Never Let Me Go Reviews
Marc Medwin, Dusted Reviews
The temptation is to view a posthumous release such as this using the artist’s demise as a lens, treating the music as some sort of inadvertent subtext, either reflecting a rage against dying light or pointing toward things never fully realized. The poignant liner notes to this three-disc set of quartet performances address Thomas Chapin’s tragic 1998 death and its ramifications from multiple perspectives, and this is tribute enough to the man and his struggle against illness. To these ears, Chapin’s music exudes a warmth, generosity of spirit and an infectious joy of living quite independent from mortality’s trappings and fruitless future speculation. These two newly released quartet concerts, from 1995 and 1996, are no exception.
Chapin’s saxophone and flute work was striking because of its gestures. His approach was magnanimous, especially in the presence of an audience. He was not one to layer complexities in a cerebral way; rather, everything he played had a direct impact as he surrounded each phrase with just the right amount of space. Listen to the gorgeously full flute tones on “Never Let Me Go” from the 1995 performance, amply captured at Flushing’s Town Hall. He opens the tune with rippling arpeggios that come to rest, with beautiful simplicity, at the point where breath is necessary. Pianist Peter Madsen, basist Kiyoto Fujiwara and Reggie Nicholson provide a continually shifting dynamic backdrop, giving Chapin the perfect platform on which to emote. This group can also raise the roof, as is evident when they tear through “Moonray” with the huge dynamic contrasts and abandon only musicians steeped in multiple traditions can control. Chapin honks, growls and slides his way through the nearly 20-minute rendition, and it’s difficult to tell whether he or Madsen brings more noise during their respective solos, much to the audience’s delight. Nicholson’s playing is as fluid as I’ve heard it as he changes feel and timbre at a moment’s notice.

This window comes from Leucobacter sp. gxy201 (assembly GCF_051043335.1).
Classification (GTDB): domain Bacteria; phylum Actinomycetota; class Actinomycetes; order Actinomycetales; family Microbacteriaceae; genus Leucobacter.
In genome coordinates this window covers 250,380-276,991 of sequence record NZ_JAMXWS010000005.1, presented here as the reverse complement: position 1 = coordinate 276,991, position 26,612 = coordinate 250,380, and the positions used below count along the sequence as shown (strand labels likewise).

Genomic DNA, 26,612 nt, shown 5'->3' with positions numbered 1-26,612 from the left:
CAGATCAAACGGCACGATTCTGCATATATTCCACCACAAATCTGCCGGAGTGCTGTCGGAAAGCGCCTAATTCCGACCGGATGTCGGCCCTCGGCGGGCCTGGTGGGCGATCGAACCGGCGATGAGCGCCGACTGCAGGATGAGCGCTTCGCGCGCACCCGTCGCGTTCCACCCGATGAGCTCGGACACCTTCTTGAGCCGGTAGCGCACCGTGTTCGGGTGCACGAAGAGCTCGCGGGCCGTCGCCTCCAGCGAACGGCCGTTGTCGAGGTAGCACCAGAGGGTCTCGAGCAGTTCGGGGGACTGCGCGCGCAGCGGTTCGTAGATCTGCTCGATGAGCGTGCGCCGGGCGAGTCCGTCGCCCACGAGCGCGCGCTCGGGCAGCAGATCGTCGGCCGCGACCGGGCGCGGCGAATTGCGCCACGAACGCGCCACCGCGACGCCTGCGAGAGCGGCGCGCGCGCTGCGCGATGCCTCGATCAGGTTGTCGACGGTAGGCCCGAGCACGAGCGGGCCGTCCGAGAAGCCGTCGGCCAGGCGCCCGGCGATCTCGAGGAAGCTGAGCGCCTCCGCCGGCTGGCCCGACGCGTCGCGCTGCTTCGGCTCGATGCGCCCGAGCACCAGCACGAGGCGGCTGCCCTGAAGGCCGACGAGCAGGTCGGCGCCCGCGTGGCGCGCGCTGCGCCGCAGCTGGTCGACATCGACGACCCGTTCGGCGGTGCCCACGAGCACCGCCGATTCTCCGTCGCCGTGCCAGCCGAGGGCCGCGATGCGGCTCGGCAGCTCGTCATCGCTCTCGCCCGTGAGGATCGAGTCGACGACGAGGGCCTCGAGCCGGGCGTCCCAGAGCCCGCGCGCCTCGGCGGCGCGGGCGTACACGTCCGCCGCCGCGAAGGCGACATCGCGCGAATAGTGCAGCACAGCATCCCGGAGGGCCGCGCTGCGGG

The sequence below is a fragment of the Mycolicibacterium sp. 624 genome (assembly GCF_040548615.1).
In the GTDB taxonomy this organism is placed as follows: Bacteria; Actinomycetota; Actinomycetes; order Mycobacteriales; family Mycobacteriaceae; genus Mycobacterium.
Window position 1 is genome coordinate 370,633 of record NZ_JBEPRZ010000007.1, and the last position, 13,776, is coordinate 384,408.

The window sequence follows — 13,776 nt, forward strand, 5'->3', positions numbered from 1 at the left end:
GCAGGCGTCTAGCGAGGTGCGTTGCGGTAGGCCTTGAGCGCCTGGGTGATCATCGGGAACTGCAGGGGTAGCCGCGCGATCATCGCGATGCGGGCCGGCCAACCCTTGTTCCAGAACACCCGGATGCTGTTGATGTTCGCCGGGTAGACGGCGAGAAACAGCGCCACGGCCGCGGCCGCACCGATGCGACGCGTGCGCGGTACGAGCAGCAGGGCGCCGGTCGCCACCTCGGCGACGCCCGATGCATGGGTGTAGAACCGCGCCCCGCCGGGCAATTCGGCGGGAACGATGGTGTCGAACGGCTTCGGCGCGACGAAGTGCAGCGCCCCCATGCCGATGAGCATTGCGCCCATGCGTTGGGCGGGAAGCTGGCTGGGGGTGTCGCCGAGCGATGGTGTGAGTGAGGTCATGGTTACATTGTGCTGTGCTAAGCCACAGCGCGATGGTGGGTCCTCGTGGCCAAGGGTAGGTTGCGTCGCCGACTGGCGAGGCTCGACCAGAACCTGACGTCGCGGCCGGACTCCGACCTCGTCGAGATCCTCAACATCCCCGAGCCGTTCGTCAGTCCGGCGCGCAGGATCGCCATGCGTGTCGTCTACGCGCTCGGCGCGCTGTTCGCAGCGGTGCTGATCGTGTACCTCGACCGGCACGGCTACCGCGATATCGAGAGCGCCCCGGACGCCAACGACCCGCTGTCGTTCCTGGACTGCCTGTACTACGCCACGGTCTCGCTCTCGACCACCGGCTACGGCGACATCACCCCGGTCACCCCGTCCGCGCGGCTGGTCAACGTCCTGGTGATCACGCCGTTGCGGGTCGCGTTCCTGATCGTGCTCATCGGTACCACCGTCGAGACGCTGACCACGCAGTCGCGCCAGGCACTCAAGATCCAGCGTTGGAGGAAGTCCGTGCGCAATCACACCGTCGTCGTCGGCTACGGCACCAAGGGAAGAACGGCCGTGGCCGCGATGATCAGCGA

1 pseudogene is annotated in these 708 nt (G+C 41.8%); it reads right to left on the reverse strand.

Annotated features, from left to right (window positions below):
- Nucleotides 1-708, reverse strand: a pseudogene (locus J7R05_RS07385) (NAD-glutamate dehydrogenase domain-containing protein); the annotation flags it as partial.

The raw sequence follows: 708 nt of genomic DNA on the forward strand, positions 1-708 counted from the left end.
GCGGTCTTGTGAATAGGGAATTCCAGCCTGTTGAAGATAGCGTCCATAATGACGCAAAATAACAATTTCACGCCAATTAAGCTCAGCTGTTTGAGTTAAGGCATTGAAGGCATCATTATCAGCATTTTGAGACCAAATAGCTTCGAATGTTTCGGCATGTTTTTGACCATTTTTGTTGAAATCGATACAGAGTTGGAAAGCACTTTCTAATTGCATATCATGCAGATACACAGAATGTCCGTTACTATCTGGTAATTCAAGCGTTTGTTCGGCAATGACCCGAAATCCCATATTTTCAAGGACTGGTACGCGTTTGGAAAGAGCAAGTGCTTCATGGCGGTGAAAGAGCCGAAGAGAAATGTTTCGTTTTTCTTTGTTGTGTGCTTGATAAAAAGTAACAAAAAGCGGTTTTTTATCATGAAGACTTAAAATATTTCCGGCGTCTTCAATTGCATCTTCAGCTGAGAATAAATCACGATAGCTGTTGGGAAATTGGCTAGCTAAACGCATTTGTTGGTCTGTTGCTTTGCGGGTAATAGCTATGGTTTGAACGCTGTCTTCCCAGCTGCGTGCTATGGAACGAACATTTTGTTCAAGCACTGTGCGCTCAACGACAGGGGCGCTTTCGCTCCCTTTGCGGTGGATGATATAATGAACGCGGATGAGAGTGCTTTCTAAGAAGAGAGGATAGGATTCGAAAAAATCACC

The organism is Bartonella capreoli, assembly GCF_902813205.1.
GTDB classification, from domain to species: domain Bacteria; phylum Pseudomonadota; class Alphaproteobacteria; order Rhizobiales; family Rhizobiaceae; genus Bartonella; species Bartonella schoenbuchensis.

The Knitting Factory’s comparatively claustrophobic acoustics, helped by some tasteful post-production reverb, do nothing to dampen the sound of the quartet Chapin formed in the middle 1990s, keeping Madsen and adding bassist Scott Colley and drummer Matt Wilson. This December 1996 date is its only one, and it’s a stunner. The performances are often edgy and urgent, as attested by the post-bop and post-Ayler thrusts, jabs and gutturals pervading “Flip Side”’s opening alto solo. Yet, the evening’s prize, and maybe the set’s as well, is Roland Kirk’s “Lovellevellilloqui.” Chapin groups are always tops in these modal/blues constructs, and if you’re not smiling by the end of this committed performance, listen again.
In important ways, this was just another Chapin performance, excellent as many of them were. It was also his last in New York. If you don’t know his compositions, or haven’t heard what he and his comrades can do to transform a tune or work a room, this set is an excellent place to dive in.